To discuss where and what type of housing the state should be encouraging, please join me for an upcoming Berkeley Law webinar on May 17th from 11am to noon. We’ll be discussing the recent report from UC Berkeley Law’s Center for Law, Energy and the Environment (CLEE) and the Terner Center for Housing Innovation at UC Berkeley, commissioned by Next 10.
Right Type, Right Place is the first academic, comprehensive evaluation of the potential economic and environmental impacts of infill housing development — compact housing in already urbanized land near transit, jobs and services — on California’s 2030 climate goals under Senate Bill 32 (Pavley).
In addition to me, the webinar will feature:
- Nat Decker, researcher at the Terner Center for Housing Innovation
- Colleen Kredell, Director of Research, Next 10
Registration is now open. Please tune in and send us your questions!
With the release of the new report Right Type, Right Place, Capitol Weekly ran an op-ed from me and co-authors Carol Galante and Noel Perry this week, summarizing some of the benefits of an infill “target” scenario for new housing in California:
The target scenario provides more housing that meets market demand for compact, walkable neighborhoods. While rents and home prices would be slightly higher in these neighborhoods on average, monthly household savings on commuting and other travel expenses, along with monthly savings on utilities, would more than make up the difference.
And infill has other advantages for our society. Switching from business as usual to the target scenario would save California 1.79 million metric tons of greenhouse gas emissions every year. That’s like taking 378,000 cars off the road; it would help us meet our climate change and air pollution goals. At the same time, our economy would fare better under the target scenario. Annual growth would be $800 million higher than under the business-as-usual scenario.
One benefit worth discussing but not captured in these economic and environmental metrics is quality of life. How do you put a dollar value on someone now having access to a decent home near high-quality jobs and in good neighborhoods? To being able to spend more time with family and friends and less in exhausting and expensive commutes?
Ultimately, infill is more than just about numbers. It’s about access to a better life for everyone, and the cleaner environment that goes with it.
For those who missed the webinar held by Berkeley Law on the new report Economic Impacts of California’s Major Climate Programs on the San Joaquin Valley, you can watch a recorded version here and below.
The report assessed the economic and employment impacts of California’s ambitious climate policies on the San Joaquin Valley, including cap and trade, renewable energy, and energy efficiency. In addition to me and moderator Jordan Diamond, the webinar featured:
The video runs about an hour. Happy viewing!
California isn’t building enough housing to meet population growth, while the new housing that does get built is happening too often in the wrong places, like on open space far from jobs. Meanwhile, new climate legislation for 2030 will likely rely on the average Californian reducing his or her driving miles by allowing residents to live closer to jobs and services.
So how do we reconcile these two trends?
Certain leaders in the building industry — primarily sprawl developers — have cried gloom and doom, claiming that the state’s climate goals will drive up costs for everyone and result in less housing getting built.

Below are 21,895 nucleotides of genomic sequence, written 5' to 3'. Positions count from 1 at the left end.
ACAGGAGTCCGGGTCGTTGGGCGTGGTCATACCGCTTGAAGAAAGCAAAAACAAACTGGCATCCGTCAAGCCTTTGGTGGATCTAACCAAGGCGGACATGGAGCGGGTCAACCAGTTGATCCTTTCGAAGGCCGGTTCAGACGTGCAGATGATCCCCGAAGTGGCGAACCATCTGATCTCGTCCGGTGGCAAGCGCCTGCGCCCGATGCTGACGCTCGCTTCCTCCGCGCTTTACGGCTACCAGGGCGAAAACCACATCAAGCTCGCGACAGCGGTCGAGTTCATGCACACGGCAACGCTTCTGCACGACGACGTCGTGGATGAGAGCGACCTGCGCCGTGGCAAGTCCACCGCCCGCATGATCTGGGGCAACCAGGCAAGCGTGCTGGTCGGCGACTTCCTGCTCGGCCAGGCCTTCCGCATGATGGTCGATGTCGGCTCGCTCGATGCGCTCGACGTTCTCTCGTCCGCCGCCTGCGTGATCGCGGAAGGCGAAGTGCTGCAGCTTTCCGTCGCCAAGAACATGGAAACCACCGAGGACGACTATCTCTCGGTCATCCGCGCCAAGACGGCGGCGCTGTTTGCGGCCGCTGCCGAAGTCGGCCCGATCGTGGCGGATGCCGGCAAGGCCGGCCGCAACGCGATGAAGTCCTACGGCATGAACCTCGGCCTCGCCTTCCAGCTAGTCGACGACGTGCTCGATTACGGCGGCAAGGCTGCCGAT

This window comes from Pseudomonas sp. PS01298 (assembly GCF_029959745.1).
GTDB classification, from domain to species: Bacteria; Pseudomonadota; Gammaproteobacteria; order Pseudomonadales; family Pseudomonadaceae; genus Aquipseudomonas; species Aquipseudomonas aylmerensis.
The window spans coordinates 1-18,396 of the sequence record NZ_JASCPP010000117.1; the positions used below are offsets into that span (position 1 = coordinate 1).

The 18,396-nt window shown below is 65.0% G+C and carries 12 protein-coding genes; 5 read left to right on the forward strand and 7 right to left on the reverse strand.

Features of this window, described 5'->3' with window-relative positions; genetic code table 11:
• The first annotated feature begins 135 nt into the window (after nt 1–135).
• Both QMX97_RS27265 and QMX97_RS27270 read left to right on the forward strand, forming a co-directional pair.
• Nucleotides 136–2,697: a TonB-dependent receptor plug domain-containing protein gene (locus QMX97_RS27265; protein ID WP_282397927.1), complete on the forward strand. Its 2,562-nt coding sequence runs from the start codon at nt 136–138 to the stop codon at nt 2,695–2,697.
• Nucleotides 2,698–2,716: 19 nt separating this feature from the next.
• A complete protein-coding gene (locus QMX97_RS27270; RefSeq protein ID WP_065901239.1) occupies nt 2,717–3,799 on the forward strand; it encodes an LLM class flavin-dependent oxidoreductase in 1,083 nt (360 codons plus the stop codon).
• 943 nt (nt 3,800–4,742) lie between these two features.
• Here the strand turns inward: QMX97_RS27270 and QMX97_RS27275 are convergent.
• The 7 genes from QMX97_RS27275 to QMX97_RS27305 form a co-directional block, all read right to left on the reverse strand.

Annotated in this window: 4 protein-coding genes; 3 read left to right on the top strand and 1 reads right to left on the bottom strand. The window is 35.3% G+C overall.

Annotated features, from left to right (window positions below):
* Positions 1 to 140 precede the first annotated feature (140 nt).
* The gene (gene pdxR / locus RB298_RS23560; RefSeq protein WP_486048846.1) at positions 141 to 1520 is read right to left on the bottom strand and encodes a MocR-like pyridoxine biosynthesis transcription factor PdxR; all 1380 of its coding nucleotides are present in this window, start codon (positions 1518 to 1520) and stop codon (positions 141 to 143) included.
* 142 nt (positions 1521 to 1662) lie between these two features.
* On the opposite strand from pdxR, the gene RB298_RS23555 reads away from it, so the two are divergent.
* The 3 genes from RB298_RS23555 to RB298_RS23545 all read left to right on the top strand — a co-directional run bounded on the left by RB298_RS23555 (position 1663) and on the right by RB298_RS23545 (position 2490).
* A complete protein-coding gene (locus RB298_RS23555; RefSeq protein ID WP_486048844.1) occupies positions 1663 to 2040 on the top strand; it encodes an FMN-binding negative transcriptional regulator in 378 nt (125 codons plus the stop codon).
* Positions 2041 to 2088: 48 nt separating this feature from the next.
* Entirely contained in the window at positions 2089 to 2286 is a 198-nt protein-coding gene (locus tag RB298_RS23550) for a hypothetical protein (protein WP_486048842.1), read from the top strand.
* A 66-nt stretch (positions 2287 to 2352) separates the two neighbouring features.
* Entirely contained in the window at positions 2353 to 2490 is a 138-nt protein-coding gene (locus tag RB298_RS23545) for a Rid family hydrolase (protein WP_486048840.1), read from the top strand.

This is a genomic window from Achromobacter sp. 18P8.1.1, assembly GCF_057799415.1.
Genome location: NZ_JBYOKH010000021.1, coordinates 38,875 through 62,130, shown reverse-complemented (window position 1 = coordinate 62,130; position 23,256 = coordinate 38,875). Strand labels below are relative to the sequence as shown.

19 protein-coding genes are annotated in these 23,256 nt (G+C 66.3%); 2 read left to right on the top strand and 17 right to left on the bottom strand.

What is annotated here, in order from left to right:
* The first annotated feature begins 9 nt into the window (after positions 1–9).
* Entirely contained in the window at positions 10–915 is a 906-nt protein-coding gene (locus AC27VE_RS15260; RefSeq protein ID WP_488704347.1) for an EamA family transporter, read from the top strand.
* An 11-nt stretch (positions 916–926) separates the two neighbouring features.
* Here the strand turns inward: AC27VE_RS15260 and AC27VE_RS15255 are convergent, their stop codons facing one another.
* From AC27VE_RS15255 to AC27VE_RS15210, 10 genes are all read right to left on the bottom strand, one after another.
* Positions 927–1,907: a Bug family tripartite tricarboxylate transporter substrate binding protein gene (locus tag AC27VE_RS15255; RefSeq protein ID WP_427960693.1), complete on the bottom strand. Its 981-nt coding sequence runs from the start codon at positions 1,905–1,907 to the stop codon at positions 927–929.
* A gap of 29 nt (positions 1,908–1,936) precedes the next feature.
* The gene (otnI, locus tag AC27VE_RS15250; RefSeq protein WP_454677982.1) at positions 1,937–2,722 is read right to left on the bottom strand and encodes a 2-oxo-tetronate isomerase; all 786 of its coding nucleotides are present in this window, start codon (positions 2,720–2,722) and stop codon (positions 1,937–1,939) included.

But a new report releasing today from UC Berkeley Law’s Center for Law, Energy and the Environment (CLEE) and the Terner Center for Housing Innovation at UC Berkeley, commissioned by Next 10, found the opposite result.
Right Type, Right Place is the first academic, comprehensive evaluation of the potential economic and environmental impacts of infill housing development — compact housing in already urbanized land near transit, jobs and services — on California’s 2030 climate goals under Senate Bill 32 (Pavley). We examined three scenarios: business-as-usual housing development, a “target” infill scenario with more multifamily and attached housing in close-in neighborhoods near rail transit, and a mixed scenario in between the two.
While the business-as-usual scenario results in more car-dependent housing farther away from jobs and schools, the infill target scenario meets the same demand, spurring economic growth with a much smaller carbon footprint. Target scenario benefits include:
- Annual economic growth that’s over $800 million higher than business-as-usual
- Annual reductions of 1.79 million metric tons of greenhouse gas emissions compared to the business-as-usual scenario, which is the equivalent of taking 378,000 cars off the road and almost 15 percent of the emissions reductions needed to reach the state’s Senate Bill 375 (Steinberg, 2008) targets from statewide land use changes
- Lower overall monthly costs for average households
Meanwhile, residents — both new and existing — would see significant quality-of-life benefits in the target scenario. More housing would be available close to good jobs, meaning shorter commutes in better neighborhoods, while existing residents would see more retail and services coming to their neighborhoods to accompany the new residential growth, further reducing overall driving miles.
But this development won’t happen on its own. It’s not because of market forces though. Most people would like a walkable neighborhood close to more amenities, and many households (particularly without children) simply don’t need a big suburban house, with all the upkeep and costs.
But local governments simply don’t allow this kind of housing to get built, and the state has been lax on trying to force their hands and address the housing shortage and traffic problems. Meanwhile, in under-performing markets near transit, the state has not provided local governments with the needed financing tools to jumpstart private investment.
As California lawmakers consider over 130 bills this year to address the state’s housing crisis, the report provides several recommendations for policymakers to consider, such as reducing barriers and increasing incentives for regions that generate infill housing, creating anti-displacement policies to protect affordable housing, and directing more funds towards public transit and affordable housing.